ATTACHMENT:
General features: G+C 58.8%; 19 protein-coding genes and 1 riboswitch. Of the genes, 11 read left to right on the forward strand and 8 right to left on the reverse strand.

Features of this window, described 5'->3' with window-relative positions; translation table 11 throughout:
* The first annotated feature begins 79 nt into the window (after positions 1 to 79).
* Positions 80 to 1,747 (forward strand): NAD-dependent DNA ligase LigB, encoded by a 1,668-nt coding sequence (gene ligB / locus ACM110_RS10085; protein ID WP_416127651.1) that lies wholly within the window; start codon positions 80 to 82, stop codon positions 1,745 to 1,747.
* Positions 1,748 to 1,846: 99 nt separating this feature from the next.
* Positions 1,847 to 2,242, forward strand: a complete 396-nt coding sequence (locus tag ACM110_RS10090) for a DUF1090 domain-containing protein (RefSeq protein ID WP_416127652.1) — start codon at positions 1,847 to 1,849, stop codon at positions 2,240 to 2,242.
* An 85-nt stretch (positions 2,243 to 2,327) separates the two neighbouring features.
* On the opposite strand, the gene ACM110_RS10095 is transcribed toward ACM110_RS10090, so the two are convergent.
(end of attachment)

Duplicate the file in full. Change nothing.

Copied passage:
General features: G+C 58.8%; 19 protein-coding genes and 1 riboswitch. Of the genes, 11 read left to right on the forward strand and 8 right to left on the reverse strand.

Features of this window, described 5'->3' with window-relative positions; translation table 11 throughout:
* The first annotated feature begins 79 nt into the window (after positions 1 to 79).
* Positions 80 to 1,747 (forward strand): NAD-dependent DNA ligase LigB, encoded by a 1,668-nt coding sequence (gene ligB / locus ACM110_RS10085; protein ID WP_416127651.1) that lies wholly within the window; start codon positions 80 to 82, stop codon positions 1,745 to 1,747.
* Positions 1,748 to 1,846: 99 nt separating this feature from the next.
* Positions 1,847 to 2,242, forward strand: a complete 396-nt coding sequence (locus tag ACM110_RS10090) for a DUF1090 domain-containing protein (RefSeq protein ID WP_416127652.1) — start codon at positions 1,847 to 1,849, stop codon at positions 2,240 to 2,242.
* An 85-nt stretch (positions 2,243 to 2,327) separates the two neighbouring features.
* On the opposite strand, the gene ACM110_RS10095 is transcribed toward ACM110_RS10090, so the two are convergent.